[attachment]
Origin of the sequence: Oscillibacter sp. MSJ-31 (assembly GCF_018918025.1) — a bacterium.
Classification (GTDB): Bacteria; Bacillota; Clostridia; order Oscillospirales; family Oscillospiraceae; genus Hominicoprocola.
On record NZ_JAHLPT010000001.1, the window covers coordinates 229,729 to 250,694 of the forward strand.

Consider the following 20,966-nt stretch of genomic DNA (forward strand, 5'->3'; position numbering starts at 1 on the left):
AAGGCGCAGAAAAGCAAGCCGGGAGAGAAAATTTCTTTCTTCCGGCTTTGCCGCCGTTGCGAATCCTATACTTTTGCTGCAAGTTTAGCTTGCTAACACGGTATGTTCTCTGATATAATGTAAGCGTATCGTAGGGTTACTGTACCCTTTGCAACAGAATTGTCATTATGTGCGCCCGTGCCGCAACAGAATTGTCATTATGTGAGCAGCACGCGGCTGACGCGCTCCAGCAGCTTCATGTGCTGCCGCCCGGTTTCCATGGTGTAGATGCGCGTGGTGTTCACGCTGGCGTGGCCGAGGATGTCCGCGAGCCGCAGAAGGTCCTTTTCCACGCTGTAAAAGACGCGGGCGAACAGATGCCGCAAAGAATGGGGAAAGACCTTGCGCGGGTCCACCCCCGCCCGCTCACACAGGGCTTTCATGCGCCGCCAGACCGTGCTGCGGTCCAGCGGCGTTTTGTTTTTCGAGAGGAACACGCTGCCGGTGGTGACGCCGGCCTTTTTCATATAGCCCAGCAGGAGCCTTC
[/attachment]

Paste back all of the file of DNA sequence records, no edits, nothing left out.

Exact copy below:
Origin of the sequence: Oscillibacter sp. MSJ-31 (assembly GCF_018918025.1) — a bacterium.
Classification (GTDB): Bacteria; Bacillota; Clostridia; order Oscillospirales; family Oscillospiraceae; genus Hominicoprocola.
On record NZ_JAHLPT010000001.1, the window covers coordinates 229,729 to 250,694 of the forward strand.

Consider the following 20,966-nt stretch of genomic DNA (forward strand, 5'->3'; position numbering starts at 1 on the left):
AAGGCGCAGAAAAGCAAGCCGGGAGAGAAAATTTCTTTCTTCCGGCTTTGCCGCCGTTGCGAATCCTATACTTTTGCTGCAAGTTTAGCTTGCTAACACGGTATGTTCTCTGATATAATGTAAGCGTATCGTAGGGTTACTGTACCCTTTGCAACAGAATTGTCATTATGTGCGCCCGTGCCGCAACAGAATTGTCATTATGTGAGCAGCACGCGGCTGACGCGCTCCAGCAGCTTCATGTGCTGCCGCCCGGTTTCCATGGTGTAGATGCGCGTGGTGTTCACGCTGGCGTGGCCGAGGATGTCCGCGAGCCGCAGAAGGTCCTTTTCCACGCTGTAAAAGACGCGGGCGAACAGATGCCGCAAAGAATGGGGAAAGACCTTGCGCGGGTCCACCCCCGCCCGCTCACACAGGGCTTTCATGCGCCGCCAGACCGTGCTGCGGTCCAGCGGCGTTTTGTTTTTCGAGAGGAACACGCTGCCGGTGGTGACGCCGGCCTTTTTCATATAGCCCAGCAGGAGCCTTC